Toronto boasts unique, often polarizing buildings designed by architects who aren't interested in stamping out the same old same old. Just consider the wildly-diverging opinions on buildings like Daniel Libeskind's ROM Crystal, Will Alsop's OCAD tabletop-on-coloured-pencils, and most recently Frank Gehry's enormously ambitious project for David Mirvish on King Street West (that one's already on its umpteenth revision; who knows what Gehry's going to shake out next?). To give you an idea of the calibre of Toronto's notable architecture, old and new, check out our map. Suggestions? Comments? Diatribes? Let 'em fly in the comments, or drop a note to our tipline.Read More
High Park to High Rises: Toronto's Starchitecture
It's shrunk from three buildings to two, and the eerie cloud at the base is gone, but Frank Gehry's King West project for David Mirvish is still very much alive. At 82 and 92 storeys, the controversial towers will still be taller than anything around them.
OCAD's Sharp Centre
Will Alsop's deisgn has been called a lot of things—the crossword box, the pencil-legged table, "that hideous thing"—but OCAD's students and neighbours are grudgingly fond of it, as are a lot of architecture critics.
Neighbours in staid Lawrence Park are up in arms about Will Alsop/Quadrangle's Alaska condos. The bold design and huge footprint are seen as jarring and incongruous in the UMC enclave of single-family homes.
Art Gallery of Ontario
Frank Gehry's AGO addition is a lacy frame of pale wood and glass that curves out over Dundas Street like a billowing sail. On sunny days the interior of the Galleria Italia can feel a little like being under a heat-focusing lens, but the acoustics of the room are worth the sweat. Don't miss climbing the amazing Baroque Stair that sweeps up through the gallery.
Royal Ontario Museum
Daniel Libeskind had to back off from his original, glassier design for the Michael Lee-Chin Crystal; it was deemed unsuitable for Toronto's unpredictable climate. The version that was eventually built still uses a lot of glass, but it's dispersed through a whole lot of aluminum cladding. The result: polarized opinions and a lot of controversy. At least you can see the dinosaurs from the street.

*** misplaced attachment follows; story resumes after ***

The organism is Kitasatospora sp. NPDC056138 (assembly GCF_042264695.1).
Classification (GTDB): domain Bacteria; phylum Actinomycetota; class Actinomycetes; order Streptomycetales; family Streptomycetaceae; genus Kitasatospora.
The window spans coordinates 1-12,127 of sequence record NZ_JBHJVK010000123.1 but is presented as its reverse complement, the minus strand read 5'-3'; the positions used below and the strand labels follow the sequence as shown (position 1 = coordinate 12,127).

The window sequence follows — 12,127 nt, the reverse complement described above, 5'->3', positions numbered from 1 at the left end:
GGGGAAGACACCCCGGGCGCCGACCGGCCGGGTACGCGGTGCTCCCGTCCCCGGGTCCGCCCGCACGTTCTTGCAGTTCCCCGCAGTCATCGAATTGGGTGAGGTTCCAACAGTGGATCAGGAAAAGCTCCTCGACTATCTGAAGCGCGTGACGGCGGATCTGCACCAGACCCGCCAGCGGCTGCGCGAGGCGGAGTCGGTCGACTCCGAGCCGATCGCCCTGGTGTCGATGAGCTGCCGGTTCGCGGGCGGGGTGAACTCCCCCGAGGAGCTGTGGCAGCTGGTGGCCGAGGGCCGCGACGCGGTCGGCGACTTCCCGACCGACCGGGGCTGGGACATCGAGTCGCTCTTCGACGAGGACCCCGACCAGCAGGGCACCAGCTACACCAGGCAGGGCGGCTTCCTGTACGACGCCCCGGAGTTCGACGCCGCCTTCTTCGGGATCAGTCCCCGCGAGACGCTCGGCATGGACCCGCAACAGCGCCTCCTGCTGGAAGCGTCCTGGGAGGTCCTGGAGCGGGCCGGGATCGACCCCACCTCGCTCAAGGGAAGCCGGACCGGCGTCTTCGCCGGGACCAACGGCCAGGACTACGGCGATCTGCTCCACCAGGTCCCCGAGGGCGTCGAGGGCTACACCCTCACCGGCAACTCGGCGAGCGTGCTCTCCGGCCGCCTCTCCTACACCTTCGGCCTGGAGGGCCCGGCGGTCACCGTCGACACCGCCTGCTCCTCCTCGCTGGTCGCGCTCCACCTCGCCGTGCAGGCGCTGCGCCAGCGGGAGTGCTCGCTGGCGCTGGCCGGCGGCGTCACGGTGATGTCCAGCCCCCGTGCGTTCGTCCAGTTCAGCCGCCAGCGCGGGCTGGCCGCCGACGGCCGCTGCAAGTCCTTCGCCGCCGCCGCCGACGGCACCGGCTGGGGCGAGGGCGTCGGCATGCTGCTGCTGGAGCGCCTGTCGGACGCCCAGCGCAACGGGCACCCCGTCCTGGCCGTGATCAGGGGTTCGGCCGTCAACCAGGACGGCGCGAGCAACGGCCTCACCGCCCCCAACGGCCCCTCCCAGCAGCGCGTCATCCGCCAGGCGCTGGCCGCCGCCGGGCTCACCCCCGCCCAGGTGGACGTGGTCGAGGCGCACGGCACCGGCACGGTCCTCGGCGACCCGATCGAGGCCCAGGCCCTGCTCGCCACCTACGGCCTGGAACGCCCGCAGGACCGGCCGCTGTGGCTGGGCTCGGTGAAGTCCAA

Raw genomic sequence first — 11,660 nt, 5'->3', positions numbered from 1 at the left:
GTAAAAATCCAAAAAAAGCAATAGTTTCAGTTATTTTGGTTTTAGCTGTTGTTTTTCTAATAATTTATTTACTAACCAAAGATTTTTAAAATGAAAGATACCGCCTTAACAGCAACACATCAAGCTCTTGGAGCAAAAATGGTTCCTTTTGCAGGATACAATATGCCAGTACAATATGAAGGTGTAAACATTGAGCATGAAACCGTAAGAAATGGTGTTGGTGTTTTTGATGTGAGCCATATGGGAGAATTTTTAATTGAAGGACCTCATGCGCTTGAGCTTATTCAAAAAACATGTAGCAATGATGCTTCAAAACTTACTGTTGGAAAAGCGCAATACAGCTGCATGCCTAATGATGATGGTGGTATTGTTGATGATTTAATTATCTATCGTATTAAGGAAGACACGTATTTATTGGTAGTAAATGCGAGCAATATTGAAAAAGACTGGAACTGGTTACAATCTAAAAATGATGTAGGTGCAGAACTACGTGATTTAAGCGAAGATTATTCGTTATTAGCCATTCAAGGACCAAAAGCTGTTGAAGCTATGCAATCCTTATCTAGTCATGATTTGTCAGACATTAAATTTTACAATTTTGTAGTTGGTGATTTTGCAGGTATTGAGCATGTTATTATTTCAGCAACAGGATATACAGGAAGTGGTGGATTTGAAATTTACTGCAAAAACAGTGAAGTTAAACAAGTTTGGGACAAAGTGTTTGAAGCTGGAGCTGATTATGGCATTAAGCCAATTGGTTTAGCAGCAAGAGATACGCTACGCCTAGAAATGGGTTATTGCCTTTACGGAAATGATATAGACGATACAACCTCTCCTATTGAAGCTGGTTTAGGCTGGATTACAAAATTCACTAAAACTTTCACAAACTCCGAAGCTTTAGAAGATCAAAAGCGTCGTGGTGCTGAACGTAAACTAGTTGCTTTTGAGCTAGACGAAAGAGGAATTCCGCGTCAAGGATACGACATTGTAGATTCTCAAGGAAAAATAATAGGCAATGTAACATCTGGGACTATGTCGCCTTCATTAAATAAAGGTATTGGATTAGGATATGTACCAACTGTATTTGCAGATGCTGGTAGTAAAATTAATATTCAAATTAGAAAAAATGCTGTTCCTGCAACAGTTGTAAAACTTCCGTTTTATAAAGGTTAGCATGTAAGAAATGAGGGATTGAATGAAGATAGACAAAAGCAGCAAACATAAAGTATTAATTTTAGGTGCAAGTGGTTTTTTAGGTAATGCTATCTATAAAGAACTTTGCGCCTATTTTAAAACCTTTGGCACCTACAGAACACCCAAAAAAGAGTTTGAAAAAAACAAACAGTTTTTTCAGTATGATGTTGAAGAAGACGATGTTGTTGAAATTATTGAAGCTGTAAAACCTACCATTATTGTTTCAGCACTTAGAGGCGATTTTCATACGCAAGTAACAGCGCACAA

The TD Centre is the only Mies van der Rohe building in Toronto, and one of just a handful in Canada (including a gas station on Nun's Island, just outside Montreal).
Daniel Libeskind's L Tower condo jabs up through the city like a carving knife: it's the most striking highrise yet in the city. The L Tower (its profile is, naturally, L-shaped) should be complete and move-in ready later this year.
College Park is considered an Art Deco masterpiece. It was commissioned by Lady Eaton in the 30s, and was originally the home of Eaton's flagship store as well as their corporate offices, a posh restaurant and an auditorium. When the store moved to the Eaton Centre in 1977, College Park began to decline and was nearly demolished. Fortunately, it was preserved. The restored 7th floor is now the Carlu, an event space.
Monde is Moshe Safdie's first residential project since his Habitat '67 complex, built for Montreal's 1967 World's Fair. Monde will be a 40-storey tower at the base of Sherbourne Street, overlooking the lake and the Eastern Port Lands.
Eden Smith Home
Canada's most well-known contributor to the Arts & Crafts movement built this home for his family in 1896. It sold last year for $1,169,000 (the most ever paid for a house in the area that has no parking).
Another Eden Smith building, the Studio Building was commissioned by Group of Seven member Lawren Harris for use by cronies. In 1948 Harris sold the building to artist Gordon MacNamara, who lived in it until he died in 2006. It's now owned by his estate; its future is uncertain.
Commerce Court West
One of only two I.M. Pei buildings in Canada (the other is Place Ville Marie, in Montreal). The International-style Commerce Court West was built in 1973, and sits across Bay Street from Mies's TD Centre.
Designed by Philip Johnson as a side project when he was in Toronto working on other buildings, the Cumberland Street penthouse recently sold for around $19,000,000.
CBC Broadcast Centre
Designed by Philip Johnson and completed in 1992, the CBC head office brought together the production studios and offices that had been spread all over the city. The enormous Barbara Frum atrium is a big hit with most people; the bathroom-tile-reminiscent exterior less so.